Review: WrestleQuest

Professional wrestling being a genre with many sub-genres has helped it gain global appeal for things like showmanship, skillful mat grappling and high-flying from stars across the world — especially lucha stars in Mexico or junior heavyweights in Japan. In gaming, we haven’t seen a lot of pro wrestling invading other genres, but it has happened with mixed results across the board. WWF Betrayal took pro wrestling into the world of beat-em-ups, but was hurt by sloppy controls and being limited to 8-bit hardware. Later games like WWE Crush Hour blended the then-current stars of WWE with Twisted Metal-style action while incorporating pro wrestling stipulation-inspired rulesets that actually had a greater influence on car combat as the final Twisted Metal game on PS3 incorporated things like the steel cage match idea into it. One thing we haven’t seen is a turn-based RPG using a pro wrestling framework, even with games like Final Fantasy VI having things like suplexes to trains.

WrestleQuest has you starting out in a gym before moving on to other territories throughout the land — a bit like the ’80s where you could go from place to place and topple that group’s top stars. Here, the top stars are people inspired by legends of the past and present. People with great global influence and followings like “Macho Man” Randy Savage and the Road Warriors/Legion of Doom are revered so much that there’s entire gyms of people inspired by their acts and there’s a lot of truth to that across the board. Everyone who has heard Randy Savage’s iconic voice has done an impression of it, while the Road Warriors’ influence in the game fits in with every territory in the ’80s having some knock-off version of the team — sometimes within the same company they were in.

The game does a great job of replicating that whole era and a time when you had Animal and Hawk as such an influential team that even copycat teams like Demolition and the Powers of Pain were made up of future legends, while teams like Mad Max and Super Max never rose above small-time territory status. You get a sense for the influence of the legends here and their lasting legacy on wrestling as a whole. The game aims to do as much as it can to replicate different styles of wrestling within a turn-based RPG format.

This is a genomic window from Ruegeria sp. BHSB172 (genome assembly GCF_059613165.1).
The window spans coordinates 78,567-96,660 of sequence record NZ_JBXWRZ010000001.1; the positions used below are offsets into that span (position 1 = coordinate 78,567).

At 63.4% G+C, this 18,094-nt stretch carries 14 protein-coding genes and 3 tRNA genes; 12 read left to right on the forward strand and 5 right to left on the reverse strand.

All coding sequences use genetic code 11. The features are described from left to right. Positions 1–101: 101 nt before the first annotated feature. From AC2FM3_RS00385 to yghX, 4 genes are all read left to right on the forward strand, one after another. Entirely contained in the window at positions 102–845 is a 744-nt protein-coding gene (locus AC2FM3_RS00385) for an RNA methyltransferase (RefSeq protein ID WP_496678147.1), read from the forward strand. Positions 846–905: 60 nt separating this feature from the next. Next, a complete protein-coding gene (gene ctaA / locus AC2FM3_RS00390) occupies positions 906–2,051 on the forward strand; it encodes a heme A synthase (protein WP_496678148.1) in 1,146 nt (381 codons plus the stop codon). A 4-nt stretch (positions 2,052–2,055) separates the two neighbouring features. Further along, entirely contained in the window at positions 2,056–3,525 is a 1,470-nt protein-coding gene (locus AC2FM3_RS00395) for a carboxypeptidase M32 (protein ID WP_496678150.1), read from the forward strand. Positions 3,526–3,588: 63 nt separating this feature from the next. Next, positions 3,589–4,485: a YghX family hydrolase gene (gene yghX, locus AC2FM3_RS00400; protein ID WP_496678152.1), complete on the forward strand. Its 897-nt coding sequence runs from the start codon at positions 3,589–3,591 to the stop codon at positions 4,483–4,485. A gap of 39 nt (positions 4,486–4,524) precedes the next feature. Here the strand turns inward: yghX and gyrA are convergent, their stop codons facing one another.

Things like showmanship allow you to get buffs, while having a manager run interference can do damage and give you a win if you time it right — just like an actual match. There are various other little intricacies to the gameplay systems that enable things like taunting to add another risk/reward element as you can get more damage done with better timing, while just hitting the button for an attack does a stock amount of damage. The timing-based damage system is a bit like Super Mario RPG or Paper Mario and stacking that with all the wrestling style influences makes for a game that is fun to play for wrestling fans who may have never played an RPG.

There are extensive tutorials, interactive tutorials and training modes available to get better and that helps even if you’re an RPG veteran because there are so many buffs and modifiers to keep in mind. Victory being done by a timing-based meter is similar to what we’ve seen in modern-day wrestling games as well and makes that aspect of it easy to grasp for newcomers to the game who have recently played the WWE 2K games. Every part of the battle system is easy to get the hang of, but like a job system in a Final Fantasy game, there are things to keep in mind with certain styles. Powerhouses can land critical hits with more benefits, but any usage of things like a manager costs more attack points and they’re prone to taking more damage per hit.